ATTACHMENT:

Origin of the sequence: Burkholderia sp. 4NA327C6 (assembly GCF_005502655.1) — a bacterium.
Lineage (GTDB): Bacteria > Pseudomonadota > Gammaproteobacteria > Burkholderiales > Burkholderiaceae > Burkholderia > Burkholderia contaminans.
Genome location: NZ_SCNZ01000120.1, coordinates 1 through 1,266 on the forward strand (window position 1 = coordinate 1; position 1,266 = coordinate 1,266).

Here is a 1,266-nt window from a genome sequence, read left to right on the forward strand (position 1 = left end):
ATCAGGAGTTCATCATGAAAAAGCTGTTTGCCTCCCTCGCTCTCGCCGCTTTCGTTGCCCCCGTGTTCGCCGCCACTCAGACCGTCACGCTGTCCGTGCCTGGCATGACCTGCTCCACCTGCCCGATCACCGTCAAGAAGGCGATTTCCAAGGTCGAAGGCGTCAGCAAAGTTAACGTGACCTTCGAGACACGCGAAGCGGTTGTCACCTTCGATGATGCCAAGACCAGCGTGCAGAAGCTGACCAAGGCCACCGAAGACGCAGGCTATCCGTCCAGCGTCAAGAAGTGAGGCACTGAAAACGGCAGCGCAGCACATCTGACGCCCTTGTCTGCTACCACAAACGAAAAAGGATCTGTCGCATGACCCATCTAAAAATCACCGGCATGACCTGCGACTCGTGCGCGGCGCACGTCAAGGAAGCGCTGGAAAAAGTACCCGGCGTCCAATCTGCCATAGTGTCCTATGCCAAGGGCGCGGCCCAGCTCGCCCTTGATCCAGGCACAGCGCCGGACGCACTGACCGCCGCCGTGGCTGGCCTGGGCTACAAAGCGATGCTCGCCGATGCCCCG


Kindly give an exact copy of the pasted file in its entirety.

Origin of the sequence: Burkholderia sp. 4NA327C6 (assembly GCF_005502655.1) — a bacterium.
Lineage (GTDB): Bacteria > Pseudomonadota > Gammaproteobacteria > Burkholderiales > Burkholderiaceae > Burkholderia > Burkholderia contaminans.
Genome location: NZ_SCNZ01000120.1, coordinates 1 through 1,266 on the forward strand (window position 1 = coordinate 1; position 1,266 = coordinate 1,266).

Here is a 1,266-nt window from a genome sequence, read left to right on the forward strand (position 1 = left end):
ATCAGGAGTTCATCATGAAAAAGCTGTTTGCCTCCCTCGCTCTCGCCGCTTTCGTTGCCCCCGTGTTCGCCGCCACTCAGACCGTCACGCTGTCCGTGCCTGGCATGACCTGCTCCACCTGCCCGATCACCGTCAAGAAGGCGATTTCCAAGGTCGAAGGCGTCAGCAAAGTTAACGTGACCTTCGAGACACGCGAAGCGGTTGTCACCTTCGATGATGCCAAGACCAGCGTGCAGAAGCTGACCAAGGCCACCGAAGACGCAGGCTATCCGTCCAGCGTCAAGAAGTGAGGCACTGAAAACGGCAGCGCAGCACATCTGACGCCCTTGTCTGCTACCACAAACGAAAAAGGATCTGTCGCATGACCCATCTAAAAATCACCGGCATGACCTGCGACTCGTGCGCGGCGCACGTCAAGGAAGCGCTGGAAAAAGTACCCGGCGTCCAATCTGCCATAGTGTCCTATGCCAAGGGCGCGGCCCAGCTCGCCCTTGATCCAGGCACAGCGCCGGACGCACTGACCGCCGCCGTGGCTGGCCTGGGCTACAAAGCGATGCTCGCCGATGCCCCG